Ludwig von Mises, socialism's greatest enemy: His life and times, by Jim Powell
    Lengthy biographical essay on Mises, including details on Menger and Böhm-Bawerk
    "Within a month after he arrived in America, Mises gave New York Times financial editor Henry Hazlitt a call. ... Hazlitt encouraged Mises to write nine articles about the European situation, and they were published in the New York Times. The articles brought Mises some important recognition and led to a connection with the National Association of Manufacturers, a leading opponent of government intervention in the private sector."
    The Impoverishing Effects of Foreign Aid [PDF], by Manuel Ayau, Cato Journal, 1984
    Analyzes the 1980s debt crisis, from the viewpoint of creditor and debtor countries, suggesting some solutions such as removing trade barriers, ending debtor government interventionist policies and creditor government foreign aid and subsidized bail-outs
    "In his book, Will Dollars Save the World? (1947, p. 29), Henry Hazlitt recalled the doubts that John Maynard Keynes raised about U.S. lending to Europe in 1919: '... If I had the influence at the United States Treasury, I would not lend a penny to a single one of the present Governments of Europe.' 'These are not the words of some American "isolationist" in 1947,' said Hazlitt, 'They are words of the most influential British economist of the last generation.' Hazlitt (p. 30) went on to argue that they applied with equal force to the conditions in 1947."
    Related Topics: Brazil, Capitalism, Economics, The State

    Writings

    The Early History of FEE, The Freeman, Mar 1984
    Excerpted from Hazlitt's remarks at the Leonard E. Read Memorial Conference on Freedom, November 1983
    "In 1946 Leonard [Read] had raised the money, set up the Foundation for Economic Edu­cation here at Irvington, [New York] and invited me to become one of his original trustees and officers. ... Another effect of Leonard’s initiative soon followed. Other libertarian foundations were set up in emulation. ... FEE opened its doors on March 16, 1946. Most of the spring and summer was spent in the library, as reno­vation continued on the main building."
    The Sphere of Government: Nineteenth Century Theories: 1. John Stuart Mill, The Freeman, Jan 1980
    Critiques Mill's ideas on what are the "necessary" and "optional" functions of government
    "... we might get some help in dealing with the central problems of government power by examining the answers offered over the years by the great political thinkers. But I suggested it might be more interesting to ... begin with the latest answers first. We ... began with the recent book by Robert Nozick, Anarchy, State, and Utopia. I should like now to turn to some of the answers offered in the nineteenth century. ... I shall confine myself to the answers offered by ... four outstanding writers who ... offer representative approaches—John Stuart Mill, Herbert Spencer, Thomas Huxley, and Auberon Herbert."

    Books Authored

    Economics in One Lesson, 1946
    Partial contents: The Lesson - The Broken Window - The Blessings of Destruction - Public Works Mean Taxes - Taxes Discourage Production - Credit Diverts Production - The Curse of Machinery - Spread-the-Work Schemes - Disbanding Troops and Bureaucrats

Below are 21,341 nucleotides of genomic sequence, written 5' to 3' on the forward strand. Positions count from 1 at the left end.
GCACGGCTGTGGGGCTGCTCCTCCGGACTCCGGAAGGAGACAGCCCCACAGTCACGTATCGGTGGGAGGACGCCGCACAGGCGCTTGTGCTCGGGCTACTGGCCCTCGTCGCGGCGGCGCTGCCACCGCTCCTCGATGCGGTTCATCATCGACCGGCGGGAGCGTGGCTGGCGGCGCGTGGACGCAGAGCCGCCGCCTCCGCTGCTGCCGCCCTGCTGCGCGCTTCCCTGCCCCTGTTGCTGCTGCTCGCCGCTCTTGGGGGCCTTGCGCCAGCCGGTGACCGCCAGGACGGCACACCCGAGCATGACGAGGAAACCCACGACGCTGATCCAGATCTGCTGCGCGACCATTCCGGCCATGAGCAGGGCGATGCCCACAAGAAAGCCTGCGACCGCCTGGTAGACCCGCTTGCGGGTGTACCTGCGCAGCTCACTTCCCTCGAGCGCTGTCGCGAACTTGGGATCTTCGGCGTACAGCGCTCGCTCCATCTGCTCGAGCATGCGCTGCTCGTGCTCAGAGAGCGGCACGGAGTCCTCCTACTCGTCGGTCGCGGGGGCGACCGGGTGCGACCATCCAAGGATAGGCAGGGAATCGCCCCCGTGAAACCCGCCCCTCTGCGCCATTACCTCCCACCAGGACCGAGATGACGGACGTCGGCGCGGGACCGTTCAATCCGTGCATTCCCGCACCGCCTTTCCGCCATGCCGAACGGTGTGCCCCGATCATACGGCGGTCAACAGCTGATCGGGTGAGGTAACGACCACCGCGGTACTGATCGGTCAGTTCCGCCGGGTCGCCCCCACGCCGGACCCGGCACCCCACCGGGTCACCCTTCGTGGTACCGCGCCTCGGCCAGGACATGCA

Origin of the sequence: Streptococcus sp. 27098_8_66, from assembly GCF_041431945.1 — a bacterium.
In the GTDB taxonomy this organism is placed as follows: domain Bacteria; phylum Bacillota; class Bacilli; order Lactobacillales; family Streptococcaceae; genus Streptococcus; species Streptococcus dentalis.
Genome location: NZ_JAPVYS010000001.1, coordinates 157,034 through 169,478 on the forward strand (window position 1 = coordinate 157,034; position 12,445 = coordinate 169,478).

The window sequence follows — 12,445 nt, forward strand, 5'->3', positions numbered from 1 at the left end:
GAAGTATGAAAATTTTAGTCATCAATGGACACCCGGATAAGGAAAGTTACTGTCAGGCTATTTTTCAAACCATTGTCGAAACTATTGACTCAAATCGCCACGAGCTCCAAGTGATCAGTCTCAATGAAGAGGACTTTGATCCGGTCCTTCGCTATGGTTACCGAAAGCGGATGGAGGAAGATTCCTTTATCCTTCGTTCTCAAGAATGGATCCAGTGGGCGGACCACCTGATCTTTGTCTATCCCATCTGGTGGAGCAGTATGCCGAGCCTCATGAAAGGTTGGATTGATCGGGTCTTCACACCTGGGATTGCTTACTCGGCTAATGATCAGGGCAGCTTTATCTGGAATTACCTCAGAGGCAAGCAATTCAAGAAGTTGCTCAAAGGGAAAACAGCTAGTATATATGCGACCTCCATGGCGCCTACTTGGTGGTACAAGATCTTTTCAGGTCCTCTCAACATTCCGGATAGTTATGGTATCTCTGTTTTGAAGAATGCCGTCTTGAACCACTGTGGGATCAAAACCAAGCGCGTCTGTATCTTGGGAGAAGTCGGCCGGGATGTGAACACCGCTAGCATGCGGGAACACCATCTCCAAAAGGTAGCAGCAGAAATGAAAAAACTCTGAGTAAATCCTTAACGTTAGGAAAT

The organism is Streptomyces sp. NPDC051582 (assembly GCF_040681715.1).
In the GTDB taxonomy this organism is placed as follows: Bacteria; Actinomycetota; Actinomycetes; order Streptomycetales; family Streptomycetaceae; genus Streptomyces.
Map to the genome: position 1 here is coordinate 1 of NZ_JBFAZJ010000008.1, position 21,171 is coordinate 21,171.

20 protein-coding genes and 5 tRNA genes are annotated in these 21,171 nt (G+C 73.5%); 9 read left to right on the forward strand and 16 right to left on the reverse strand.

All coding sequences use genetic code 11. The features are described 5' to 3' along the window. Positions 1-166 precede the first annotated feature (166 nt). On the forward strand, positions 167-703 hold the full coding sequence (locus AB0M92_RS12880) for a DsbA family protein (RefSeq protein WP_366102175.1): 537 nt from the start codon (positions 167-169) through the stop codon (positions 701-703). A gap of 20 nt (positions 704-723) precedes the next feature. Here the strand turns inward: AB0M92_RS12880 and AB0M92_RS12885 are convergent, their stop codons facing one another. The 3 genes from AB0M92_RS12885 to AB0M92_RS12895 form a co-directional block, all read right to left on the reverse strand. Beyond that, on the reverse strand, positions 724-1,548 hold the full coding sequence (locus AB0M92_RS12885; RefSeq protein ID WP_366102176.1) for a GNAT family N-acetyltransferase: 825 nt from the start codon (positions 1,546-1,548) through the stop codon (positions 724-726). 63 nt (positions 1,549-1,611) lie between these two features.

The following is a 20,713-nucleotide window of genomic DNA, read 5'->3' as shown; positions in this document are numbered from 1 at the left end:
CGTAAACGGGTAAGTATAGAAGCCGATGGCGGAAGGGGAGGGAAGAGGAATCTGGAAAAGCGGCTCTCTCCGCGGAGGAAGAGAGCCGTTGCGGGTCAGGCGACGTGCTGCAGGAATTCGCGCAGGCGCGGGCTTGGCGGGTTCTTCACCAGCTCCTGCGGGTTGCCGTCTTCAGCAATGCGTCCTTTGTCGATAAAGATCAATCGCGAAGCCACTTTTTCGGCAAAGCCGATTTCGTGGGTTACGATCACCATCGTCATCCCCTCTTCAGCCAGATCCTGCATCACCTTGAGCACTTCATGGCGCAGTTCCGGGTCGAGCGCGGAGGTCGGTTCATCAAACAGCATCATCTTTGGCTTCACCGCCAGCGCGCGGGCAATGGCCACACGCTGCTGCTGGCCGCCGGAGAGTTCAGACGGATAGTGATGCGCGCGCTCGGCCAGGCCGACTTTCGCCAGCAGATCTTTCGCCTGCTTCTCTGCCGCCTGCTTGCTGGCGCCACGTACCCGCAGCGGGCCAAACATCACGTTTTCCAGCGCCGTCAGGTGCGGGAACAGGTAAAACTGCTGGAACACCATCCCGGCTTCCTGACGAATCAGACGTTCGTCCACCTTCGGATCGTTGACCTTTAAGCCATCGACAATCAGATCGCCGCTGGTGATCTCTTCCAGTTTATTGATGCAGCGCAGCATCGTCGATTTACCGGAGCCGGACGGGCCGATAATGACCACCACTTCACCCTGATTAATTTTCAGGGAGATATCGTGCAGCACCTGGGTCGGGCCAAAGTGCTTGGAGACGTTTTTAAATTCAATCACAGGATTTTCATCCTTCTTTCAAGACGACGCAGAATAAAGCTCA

Related Topic: Economics
    UpdRules for Living: The Ethics of Social Cooperation
        by Bettina Bien Greaves (Editor), Henry Hazlitt, 1964
    An abridgement of The Foundations of Morality; partial contents: Social Cooperation - Traffic Rules and Moral Rules - The Problem of Self-Sacrifice - Absolutism vs. Relativism - The Ethics of Capitalism - The Ethics of Socialism
    • ISBN 1572460768: Paperback, Foundation for Econ Education, 1st edition, 1999
    UpdThe Conquest of Poverty, 1973
    Partial contents: The Problem of Poverty - Defining Poverty - The Distribution of Income - Poor Relief in Ancient Rome - The Poor Laws of England - The Ballooning Welfare State - The Fallacy of "Providing Jobs" - Why Socialism Doesn't Work
    The Critics of Keynesian Economics
        by Henry Hazlitt (editor), 1960
    Collection of essays by Jean-Baptiste Say, John Stuart Mill, Frank H. Knight, F. A. Hayek, Benjamin M. Anderson, Garet Garrett, Ludwig von Mises, Wilhelm Röpke, W. H. Hutt, Jacob Viner, Etienne Mantoux, Franco Modigliani, Arthur F. Burns and others
    Related Topic: Economics
    UpdThe Foundations of Morality, 1964
    Partial contents: The Mystery of Morals - Pleasure as the End - Satisfaction and Happiness - Social Cooperation - Ethics and Law - Traffic Rules and Moral Rules - Duty for Duty's Sake - "The Law of Nature" - Ethical Skepticism - The Ethics of Capitalism

    Videos

    Upd
    Economics In One Lesson: Chapter 1, by Amanda BillyRock, 1 Jun 2013
    An instructive hand-drawn animation based on Henry Hazlitt's Economics in One Lesson, chapter 1, "The Lesson"
    Related Topic: Economics

    Leonard Liggio on the Rise of the Modern American Libertarian Movement, by Jacob Hornberger, Leonard Liggio, 9 Mar 1995
    Talk given at Vienna Coffee Club (Future of Freedom Foundation). Liggio starts off with the New Deal and covers many events and individuals both at the core and the periphery of the modern libertarian movement

    The introductory paragraph uses material from the Wikipedia article "Henry Hazlitt" as of 29 Jun 2018, which is released under the Creative Commons Attribution-Share-Alike License 3.0.